However, if these same settlement spaces are well-conceived and provide dignified living conditions, they can surely promote the development of close-knitted communities among individuals from different regions and backgrounds who were joined by similar aspirations and desire for growth. It is therefore important for architects and designers to consider and suggest settlement interventions and social housing projects that offer healthy personal and common spaces.

Social Housing and Settlements © Ricardo Oliveira Alves
© Ricardo Oliveira Alves

Below are a few examples of projects that are bringing people together and suggest practical ways of communal and cooperative living, be it through shared space usage (kitchens, halls, courtyards…) or activities engagement and maintenance of the complex (gardening, cooking), all providing opportunities for displaced, disfavored, economically challenged populations to help each other.

Shelter for Migrants and Travelers / Atelier RITA
Social Housing and Settlements © David Boureau
© David Boureau

The emergency engage to essential architecture. The first question is: How to offer dignity and functional qualities to a vulnerable population, with different cultures? The project is thought like a little town, a common notion of « habiter » regardless of geographic origin. Between public space and the most intimate space, everyone easily accommodates with a life in community.

Expandable House Part 02 / Urban Rural Systems
Social Housing and Settlements © Carlina Teteris
© Carlina Teteris

The expandable house (rumah tambah in Bahasa Indonesia, or rubah for short) offers affordable and sustainable dwelling options to the rapidly growing populations of Asia’s largest cities. Combining lessons from existing informal settlements, incremental housing precedents and principles of sustainable tropical building, the expandable house is designed to adapt to the fluctuating patterns of resource consumption and expenditure, or metabolism, of its residents.

Pemulung House / IBUKU
Courtesy of IBUKU
Courtesy of IBUKU

To improve this image, IBUKU was commissioned by a large company to develop a project that would create healthy, well organized housing compounds for garbage collectors while becoming a mean for social transformation.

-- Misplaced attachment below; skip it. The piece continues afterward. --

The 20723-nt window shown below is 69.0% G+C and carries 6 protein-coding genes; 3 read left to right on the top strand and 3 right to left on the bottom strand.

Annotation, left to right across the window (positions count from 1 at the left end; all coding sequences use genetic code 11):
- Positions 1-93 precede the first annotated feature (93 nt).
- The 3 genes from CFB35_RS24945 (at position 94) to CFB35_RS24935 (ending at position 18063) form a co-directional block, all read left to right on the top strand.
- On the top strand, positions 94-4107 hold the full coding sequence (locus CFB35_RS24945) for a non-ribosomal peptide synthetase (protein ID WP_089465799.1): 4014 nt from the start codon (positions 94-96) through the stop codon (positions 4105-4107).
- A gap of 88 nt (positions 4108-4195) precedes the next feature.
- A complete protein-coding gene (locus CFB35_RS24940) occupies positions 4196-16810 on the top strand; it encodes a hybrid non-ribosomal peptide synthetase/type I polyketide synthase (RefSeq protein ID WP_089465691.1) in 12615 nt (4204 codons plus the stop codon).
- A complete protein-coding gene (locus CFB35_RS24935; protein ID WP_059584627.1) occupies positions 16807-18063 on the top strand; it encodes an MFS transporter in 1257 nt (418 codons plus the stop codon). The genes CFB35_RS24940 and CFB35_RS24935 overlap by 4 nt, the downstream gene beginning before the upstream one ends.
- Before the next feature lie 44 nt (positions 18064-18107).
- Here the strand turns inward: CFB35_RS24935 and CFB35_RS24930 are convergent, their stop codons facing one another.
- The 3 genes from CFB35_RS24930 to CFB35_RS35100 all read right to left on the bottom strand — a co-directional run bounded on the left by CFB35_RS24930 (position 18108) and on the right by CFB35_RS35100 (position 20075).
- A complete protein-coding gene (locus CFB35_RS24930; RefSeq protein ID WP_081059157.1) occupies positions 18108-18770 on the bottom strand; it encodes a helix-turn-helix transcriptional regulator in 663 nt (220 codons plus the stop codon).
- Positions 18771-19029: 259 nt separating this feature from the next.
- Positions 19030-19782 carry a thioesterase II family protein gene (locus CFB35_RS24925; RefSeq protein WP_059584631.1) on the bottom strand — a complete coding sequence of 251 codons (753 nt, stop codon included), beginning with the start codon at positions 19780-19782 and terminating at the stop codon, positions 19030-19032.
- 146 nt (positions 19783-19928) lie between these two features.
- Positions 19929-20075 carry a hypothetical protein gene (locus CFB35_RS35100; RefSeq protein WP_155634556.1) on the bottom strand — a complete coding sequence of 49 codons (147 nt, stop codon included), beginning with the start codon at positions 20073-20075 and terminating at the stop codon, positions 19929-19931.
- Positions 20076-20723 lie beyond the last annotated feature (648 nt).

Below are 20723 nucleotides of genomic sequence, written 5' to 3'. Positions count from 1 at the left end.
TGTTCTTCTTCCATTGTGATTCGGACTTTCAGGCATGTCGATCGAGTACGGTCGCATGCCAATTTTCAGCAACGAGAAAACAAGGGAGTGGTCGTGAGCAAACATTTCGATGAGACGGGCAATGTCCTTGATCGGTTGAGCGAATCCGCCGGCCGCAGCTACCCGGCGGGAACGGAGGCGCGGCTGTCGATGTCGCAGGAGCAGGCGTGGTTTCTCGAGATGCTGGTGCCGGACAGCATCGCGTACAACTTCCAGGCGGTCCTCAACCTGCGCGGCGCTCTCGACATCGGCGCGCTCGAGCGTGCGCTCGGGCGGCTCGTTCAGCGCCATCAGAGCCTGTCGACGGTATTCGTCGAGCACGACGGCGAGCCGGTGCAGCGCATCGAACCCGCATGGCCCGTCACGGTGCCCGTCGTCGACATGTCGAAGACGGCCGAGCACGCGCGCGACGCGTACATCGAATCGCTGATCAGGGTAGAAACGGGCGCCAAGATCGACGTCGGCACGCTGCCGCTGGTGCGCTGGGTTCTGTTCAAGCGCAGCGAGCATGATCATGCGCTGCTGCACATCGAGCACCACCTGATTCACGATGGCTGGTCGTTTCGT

SOS Children’s Village In Djibouti – Urko Sanchez Architects
Social Housing and Settlements © Javier Callejas
© Javier Callejas

A –  It is a medina for children – A safe environment, with no cars, where the narrow streets and squares become places to play

B – It is a medina with plenty of open spaces – Public and private spaces are clearly defined. And in the private, the inside and outside areas melt, allowing residents to maintain certain outdoors living.

C – It is a medina with lots of vegetation – Where the inhabitants are encouraged to take care of their plants and benefit from the result.

The AYA Housing / Studio Twenty Seven Architecture + Leo A Daly JV
Social Housing and Settlements © Hoachlander Davis Photography
© Hoachlander Davis Photography

Care is taken to organize separate entrances to the Health Clinic and Short Term Family Housing on different faces of the building. The building is intended to complement the developing SW skyline while creating an optimal living experience for the tenants with natural lighting and views out to the city.

White Clouds / POGGI & MORE architecture
 © Javier Callejas
© Javier Callejas

A new social housing project in Saintes has totally reinvented what living together means. A seemingly inhabited cloud effortlessly signals the entrance to a recently rehabilitated working-class neighbourhood, known as ‘Les Boiffiers’, dating back to the 1970s.

Centre Village / 5468796 Architecture + Cohlmeyer Architecture Limited
Social Housing and Settlements © James Brittain Photography
© James Brittain Photography

Serving underprivileged families, Winnipeg’s Centre Village housing cooperative utilizes design to help revitalize a neglected inner-city neighbourhood and to provide its residents with a unique setting that inspires pride and encourages community-building.

Apartments on Ave. Maréchal Fayolle / SANAA
Social Housing and Settlements Courtesy of SANAA
Courtesy of SANAA

There is an inherent dynamism to the distribution of buildings: the courtyards appear to open and close as you walk through them, establishing an open dialogue between communities.

Social Complex in Alcabideche / Guedes Cruz Arquitectos
© Ricardo Oliveira Alves
© Ricardo Oliveira Alves

The central building, within the same modelling and principles, contains all of the common services necessary for proper functioning and quality of living.

Bogerse Velden Social Housing / META architectuurbureau
Social Housing and Settlements © Filip Dujardin
© Filip Dujardin

The repetitions not only create rhythm in the streetscape, thereby enhancing clarity and recognisability, but also forge a collective identity.

Note: The quoted texts are excerpts from the archived descriptions of each project, previously sent by the architects. Find more reference projects in this My ArchDaily folder created by the author.

This article is part of the ArchDaily Topic: How Will We Live Together. Every month we explore a topic in-depth through articles, interviews, news, and projects. Learn more about our monthly topics here. As always, at ArchDaily we welcome the contributions of our readers; if you want to submit an article or project, contact archdaily.